It was this that likely precipitated Trudeau’s cross country tour, called by some the cowbell tour, doubtless to draw attention away from this serious ethical lapse along with numerous other distractions including Trudeau’s cash-for-access grabs. There was probably no need for these photo-op affairs and that’s what they were, Trudeau talking to Canadians, doing well with some tough questions thrown his way but none raising the holiday debacle and one or two expressing concern over his killing of electoral reform. On that Trudeau, clearly unrepentant, even close to boastful, responded: “It is because I felt it was not in the best interests of our country and our future that I turned my back on that promise.” He then went on to say, “If we were to make a change or risk a change that would augment individual voices, that would augment extremist voices and activist voices…I think we’d be entering an era of instability and uncertainty” (Kristy Kirkup, the Canadian Press, Feb. 10, 2017). The suggestion of course was that proportional representation would lead to extremism and extremist, unstable governments. It was ridiculous and unworthy of someone in that position and that intelligent. It’s a lie, it’s untrue, it’s a gross misrepresentation of proportional representation. Trudeau did not get his way regarding preferential voting so he presents a storyline that is incredibly vile as well as stupid. Most nations in the Western world have a form of PR and most have proven stable and effective. That moronic utterance was just another sign that Trudeau is a schemer, untruthful, and a phony. If Kellie Leitch is the hysteric on the Conservative side with her outrageous racial and religious intolerance, what can one say of these comments by Trudeau? The words were not just nonsense they were revelatory.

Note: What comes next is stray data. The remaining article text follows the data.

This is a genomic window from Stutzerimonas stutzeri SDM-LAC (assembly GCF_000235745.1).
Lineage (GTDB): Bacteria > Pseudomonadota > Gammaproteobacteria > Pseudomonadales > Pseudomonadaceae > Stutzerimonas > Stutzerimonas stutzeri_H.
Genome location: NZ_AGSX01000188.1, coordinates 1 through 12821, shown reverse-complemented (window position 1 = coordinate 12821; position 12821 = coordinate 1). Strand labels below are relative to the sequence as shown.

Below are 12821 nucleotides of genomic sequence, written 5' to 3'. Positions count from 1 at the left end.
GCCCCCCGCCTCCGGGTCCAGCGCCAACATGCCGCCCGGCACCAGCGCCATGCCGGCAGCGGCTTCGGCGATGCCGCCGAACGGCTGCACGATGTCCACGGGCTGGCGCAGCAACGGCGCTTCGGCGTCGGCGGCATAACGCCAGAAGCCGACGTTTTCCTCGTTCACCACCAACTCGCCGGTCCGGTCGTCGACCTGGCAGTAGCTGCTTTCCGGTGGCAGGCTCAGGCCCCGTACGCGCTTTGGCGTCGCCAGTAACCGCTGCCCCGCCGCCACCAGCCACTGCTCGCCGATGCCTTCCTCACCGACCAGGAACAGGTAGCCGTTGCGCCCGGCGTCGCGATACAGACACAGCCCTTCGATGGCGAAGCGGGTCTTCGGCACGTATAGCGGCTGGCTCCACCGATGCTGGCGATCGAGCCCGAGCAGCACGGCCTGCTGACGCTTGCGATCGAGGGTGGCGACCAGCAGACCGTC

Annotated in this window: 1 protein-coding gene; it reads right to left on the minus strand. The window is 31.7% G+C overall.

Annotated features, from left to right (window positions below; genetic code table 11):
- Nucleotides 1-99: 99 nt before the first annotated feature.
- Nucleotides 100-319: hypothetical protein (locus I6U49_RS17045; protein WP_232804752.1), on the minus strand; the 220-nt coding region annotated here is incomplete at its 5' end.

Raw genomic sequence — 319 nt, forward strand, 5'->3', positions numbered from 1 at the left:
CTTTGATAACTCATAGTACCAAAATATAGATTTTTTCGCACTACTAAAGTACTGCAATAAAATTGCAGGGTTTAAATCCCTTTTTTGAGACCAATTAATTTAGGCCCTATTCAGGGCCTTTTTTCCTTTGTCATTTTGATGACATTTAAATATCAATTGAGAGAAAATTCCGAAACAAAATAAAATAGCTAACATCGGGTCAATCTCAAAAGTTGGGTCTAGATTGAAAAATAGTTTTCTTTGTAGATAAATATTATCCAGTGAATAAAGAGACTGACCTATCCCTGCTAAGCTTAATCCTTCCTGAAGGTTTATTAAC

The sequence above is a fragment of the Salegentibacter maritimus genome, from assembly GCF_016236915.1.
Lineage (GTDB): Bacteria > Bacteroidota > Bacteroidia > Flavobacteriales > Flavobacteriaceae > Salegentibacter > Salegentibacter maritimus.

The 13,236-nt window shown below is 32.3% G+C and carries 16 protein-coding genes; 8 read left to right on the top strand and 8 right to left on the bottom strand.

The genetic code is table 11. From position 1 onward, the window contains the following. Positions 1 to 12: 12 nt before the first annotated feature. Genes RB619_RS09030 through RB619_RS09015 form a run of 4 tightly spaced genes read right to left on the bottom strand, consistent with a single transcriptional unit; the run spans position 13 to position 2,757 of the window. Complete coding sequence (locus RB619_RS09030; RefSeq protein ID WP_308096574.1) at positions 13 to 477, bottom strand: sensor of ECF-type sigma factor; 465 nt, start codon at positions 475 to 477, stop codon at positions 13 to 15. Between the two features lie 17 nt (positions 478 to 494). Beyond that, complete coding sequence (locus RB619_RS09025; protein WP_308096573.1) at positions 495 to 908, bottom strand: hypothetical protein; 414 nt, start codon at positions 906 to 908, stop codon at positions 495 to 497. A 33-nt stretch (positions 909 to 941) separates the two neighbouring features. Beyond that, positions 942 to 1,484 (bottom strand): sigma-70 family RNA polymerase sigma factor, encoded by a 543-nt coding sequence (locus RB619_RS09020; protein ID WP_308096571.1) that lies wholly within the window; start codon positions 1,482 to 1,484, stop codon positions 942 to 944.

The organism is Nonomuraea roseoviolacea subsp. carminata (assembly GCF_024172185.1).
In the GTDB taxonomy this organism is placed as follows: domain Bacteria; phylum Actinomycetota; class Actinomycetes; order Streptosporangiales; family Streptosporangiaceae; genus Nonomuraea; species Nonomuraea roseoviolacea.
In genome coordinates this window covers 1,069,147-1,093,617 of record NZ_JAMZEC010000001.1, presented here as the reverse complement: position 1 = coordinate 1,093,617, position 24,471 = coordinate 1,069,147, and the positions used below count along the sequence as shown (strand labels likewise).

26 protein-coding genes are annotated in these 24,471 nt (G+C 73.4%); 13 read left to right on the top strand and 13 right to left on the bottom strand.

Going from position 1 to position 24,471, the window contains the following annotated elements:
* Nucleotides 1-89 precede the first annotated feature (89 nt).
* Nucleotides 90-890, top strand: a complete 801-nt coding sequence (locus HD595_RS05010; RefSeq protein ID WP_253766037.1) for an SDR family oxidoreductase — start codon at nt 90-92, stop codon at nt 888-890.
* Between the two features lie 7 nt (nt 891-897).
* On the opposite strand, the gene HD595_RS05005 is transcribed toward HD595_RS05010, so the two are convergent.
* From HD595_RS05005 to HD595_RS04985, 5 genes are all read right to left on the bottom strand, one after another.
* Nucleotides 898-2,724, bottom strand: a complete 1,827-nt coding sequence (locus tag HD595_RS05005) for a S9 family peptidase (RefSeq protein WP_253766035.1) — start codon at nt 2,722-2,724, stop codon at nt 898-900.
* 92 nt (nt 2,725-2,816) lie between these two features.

The java tour accomplished little for the public really engaged in such issues as electoral reform, in honesty in government and in our politicians but it did allow Trudeau to lard on, and I mean lard on, that smarmy charm and oozing, simply oozing sincerity.